Reluctant to talk about themselves, Dr. Ambrose and Dr. Johnson say they don’t want to be
the center of attention. They’re speaking up because they feel strongly that the people who guided their recovery at Parkwest’s cardiac rehab program deserve public praise. “We want to take the focus off us,” Dr. Ambrose says. “We want the focus to be on cardiac rehab. We just happened to be there.” “They’re still doing the same work right now with different people,” Dr.
Johnson says, “and the good job they did with us, they’re doing with them.”
Order Up! Heart-healthy guidelines for eating out
Restaurant meals tend to be high in calories, fat and sodium. Some restaurant meals can include an entire day’s worth of calories and several days’ worth of sodium. “Their goal is to make tasty food that will make us want to return,” says Allison Bridges, a registered dietitian at Parkwest Medical Center’s cardiac rehab program. “Restaurants are not concerned with their customers’ heart health.” Bridges helps heart patients make gradual changes that can be life-changing. “The most important thing to remember is what you are being served is usually not a serving.” Bridges says. “Many restaurant meals have enough food and calories for at least two meals.” She recommends that restaurant guests request a take-out box at the start of the meal and divide the food before the first bite. Another good option is to split a meal with someone else at the table.
Focus on ordering lean meats that are roasted or grilled, along with fruits and vegetables. Ask for sauces and dressings to be left off or at least served on the side. But perhaps the best option is to eat out less and cook at home more. “When we prepare our food at home, we can control the ingredients used, the amount of sodium used, and the portion size,” Bridges says. “I encourage patients not only to think about their health when trying to cook more often at home, but to think of the money they will be saving!”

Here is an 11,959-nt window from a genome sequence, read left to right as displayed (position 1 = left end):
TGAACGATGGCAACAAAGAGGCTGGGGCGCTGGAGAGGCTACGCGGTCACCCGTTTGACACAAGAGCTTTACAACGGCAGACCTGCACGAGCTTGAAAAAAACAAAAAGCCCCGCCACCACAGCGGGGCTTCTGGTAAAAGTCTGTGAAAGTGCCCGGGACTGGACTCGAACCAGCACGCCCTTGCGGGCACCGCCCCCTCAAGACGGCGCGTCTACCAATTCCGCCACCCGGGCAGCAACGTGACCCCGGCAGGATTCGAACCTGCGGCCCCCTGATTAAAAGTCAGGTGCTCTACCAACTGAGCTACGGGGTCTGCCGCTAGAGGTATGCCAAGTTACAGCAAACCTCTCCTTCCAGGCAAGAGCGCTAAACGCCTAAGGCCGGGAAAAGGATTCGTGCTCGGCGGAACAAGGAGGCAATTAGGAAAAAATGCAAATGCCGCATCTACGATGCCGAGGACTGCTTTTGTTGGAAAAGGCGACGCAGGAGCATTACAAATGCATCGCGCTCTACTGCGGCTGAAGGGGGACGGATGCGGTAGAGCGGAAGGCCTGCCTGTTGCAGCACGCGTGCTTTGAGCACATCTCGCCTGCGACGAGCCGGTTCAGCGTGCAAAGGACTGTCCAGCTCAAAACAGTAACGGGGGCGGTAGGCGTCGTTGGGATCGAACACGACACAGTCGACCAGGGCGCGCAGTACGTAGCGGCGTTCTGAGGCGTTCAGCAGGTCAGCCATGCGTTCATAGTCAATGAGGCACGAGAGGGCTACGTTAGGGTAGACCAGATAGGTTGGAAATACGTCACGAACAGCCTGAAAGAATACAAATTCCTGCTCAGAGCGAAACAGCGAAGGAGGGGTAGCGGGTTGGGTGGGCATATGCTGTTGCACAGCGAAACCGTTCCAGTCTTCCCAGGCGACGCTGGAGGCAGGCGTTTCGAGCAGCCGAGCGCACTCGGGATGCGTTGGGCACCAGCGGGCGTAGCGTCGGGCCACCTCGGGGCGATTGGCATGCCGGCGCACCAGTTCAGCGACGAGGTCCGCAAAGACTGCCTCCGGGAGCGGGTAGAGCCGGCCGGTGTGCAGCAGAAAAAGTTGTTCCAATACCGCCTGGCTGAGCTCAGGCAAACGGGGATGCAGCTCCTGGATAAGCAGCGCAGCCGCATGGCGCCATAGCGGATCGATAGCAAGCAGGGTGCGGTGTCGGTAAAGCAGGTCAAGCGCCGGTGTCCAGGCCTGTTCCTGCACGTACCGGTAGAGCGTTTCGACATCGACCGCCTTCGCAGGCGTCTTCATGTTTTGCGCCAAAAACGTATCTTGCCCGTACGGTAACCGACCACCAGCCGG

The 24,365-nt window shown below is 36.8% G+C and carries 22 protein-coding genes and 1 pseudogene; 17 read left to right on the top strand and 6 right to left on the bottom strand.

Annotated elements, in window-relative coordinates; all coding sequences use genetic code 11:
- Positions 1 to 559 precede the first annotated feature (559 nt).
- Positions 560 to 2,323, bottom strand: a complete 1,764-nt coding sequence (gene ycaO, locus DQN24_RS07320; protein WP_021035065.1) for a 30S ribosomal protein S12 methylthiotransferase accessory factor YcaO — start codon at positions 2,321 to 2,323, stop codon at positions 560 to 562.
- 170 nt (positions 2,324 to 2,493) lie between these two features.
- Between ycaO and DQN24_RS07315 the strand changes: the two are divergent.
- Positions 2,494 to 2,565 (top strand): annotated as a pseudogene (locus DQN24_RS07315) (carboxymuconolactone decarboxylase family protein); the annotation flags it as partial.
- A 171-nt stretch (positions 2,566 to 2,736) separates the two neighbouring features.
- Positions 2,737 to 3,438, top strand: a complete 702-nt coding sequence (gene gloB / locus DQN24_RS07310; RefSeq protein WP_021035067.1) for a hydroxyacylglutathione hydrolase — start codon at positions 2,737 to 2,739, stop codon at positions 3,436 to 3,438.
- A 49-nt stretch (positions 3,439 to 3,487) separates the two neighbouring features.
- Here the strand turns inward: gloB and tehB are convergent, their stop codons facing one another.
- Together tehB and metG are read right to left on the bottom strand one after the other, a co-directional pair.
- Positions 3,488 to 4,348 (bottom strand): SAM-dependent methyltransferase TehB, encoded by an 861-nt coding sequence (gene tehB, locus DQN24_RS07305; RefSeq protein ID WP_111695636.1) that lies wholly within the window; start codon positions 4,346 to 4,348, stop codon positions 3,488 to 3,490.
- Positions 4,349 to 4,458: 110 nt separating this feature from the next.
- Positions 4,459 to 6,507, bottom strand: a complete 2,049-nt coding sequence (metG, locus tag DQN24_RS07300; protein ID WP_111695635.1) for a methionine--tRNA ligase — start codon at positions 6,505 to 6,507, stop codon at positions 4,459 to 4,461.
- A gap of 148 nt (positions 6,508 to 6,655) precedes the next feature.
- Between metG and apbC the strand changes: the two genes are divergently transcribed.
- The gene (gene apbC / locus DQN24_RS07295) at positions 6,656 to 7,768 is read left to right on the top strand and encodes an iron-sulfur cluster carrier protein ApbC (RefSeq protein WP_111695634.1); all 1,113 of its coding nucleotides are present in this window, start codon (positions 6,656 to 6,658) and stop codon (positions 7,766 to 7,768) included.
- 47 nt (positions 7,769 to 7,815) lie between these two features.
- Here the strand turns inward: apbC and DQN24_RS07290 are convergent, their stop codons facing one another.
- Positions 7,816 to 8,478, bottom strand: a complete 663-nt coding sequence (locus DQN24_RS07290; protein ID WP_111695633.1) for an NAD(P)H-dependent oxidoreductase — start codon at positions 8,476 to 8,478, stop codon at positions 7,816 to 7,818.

Being Active Isn’t Enough
Dr. Paul Ambrose was taken by surprise when the chest pains started. He had remained very physically active into his retirement years, and no one in his family had a history of heart disease. “I went to walk Lakeshore with my wife. I started off in the parking lot and when got around to the Northshore entrance I started having squeezing chest pain,” Dr. Ambrose says. He went to the emergency department at Parkwest Medical Center. The next morning, Dr. Ambrose underwent a left anterior descending (LAD) stent implant. “I kidded myself that I was not at high risk, and statistically I was not,” Dr. Ambrose says.
Jon Dalton, manager of Parkwest’s cardiac rehabilitation program, says heart health doesn’t depend on genetics or exercise alone. “You can’t sustain good heart health on exercise alone. That’s been proven,” Dalton says. “You can’t sustain good heart health on diet alone. You really do have to pay attention to stress, and good sleep is often overlooked. Those are all just as important.” The cardiac rehab program has provided Dr. Ambrose with the tools he needs to live a well-rounded, heart-healthy lifestyle. Now that his cardiac rehab is finished, he has joined the ongoing maintenance program available to heart patients after they complete their rehabilitation program. “I have coronary artery disease, and I realized it’s just a commitment I have to make,” Dr. Ambrose says. The maintenance program gives heart patients an advantage because they are able to exercise with registered nurses, exercise physiologists and a physician nearby. It’s a medically supervised path to heart health. To learn more about cardiac rehabilitation at Parkwest, visit TreatedWell.com/cardiacrehab.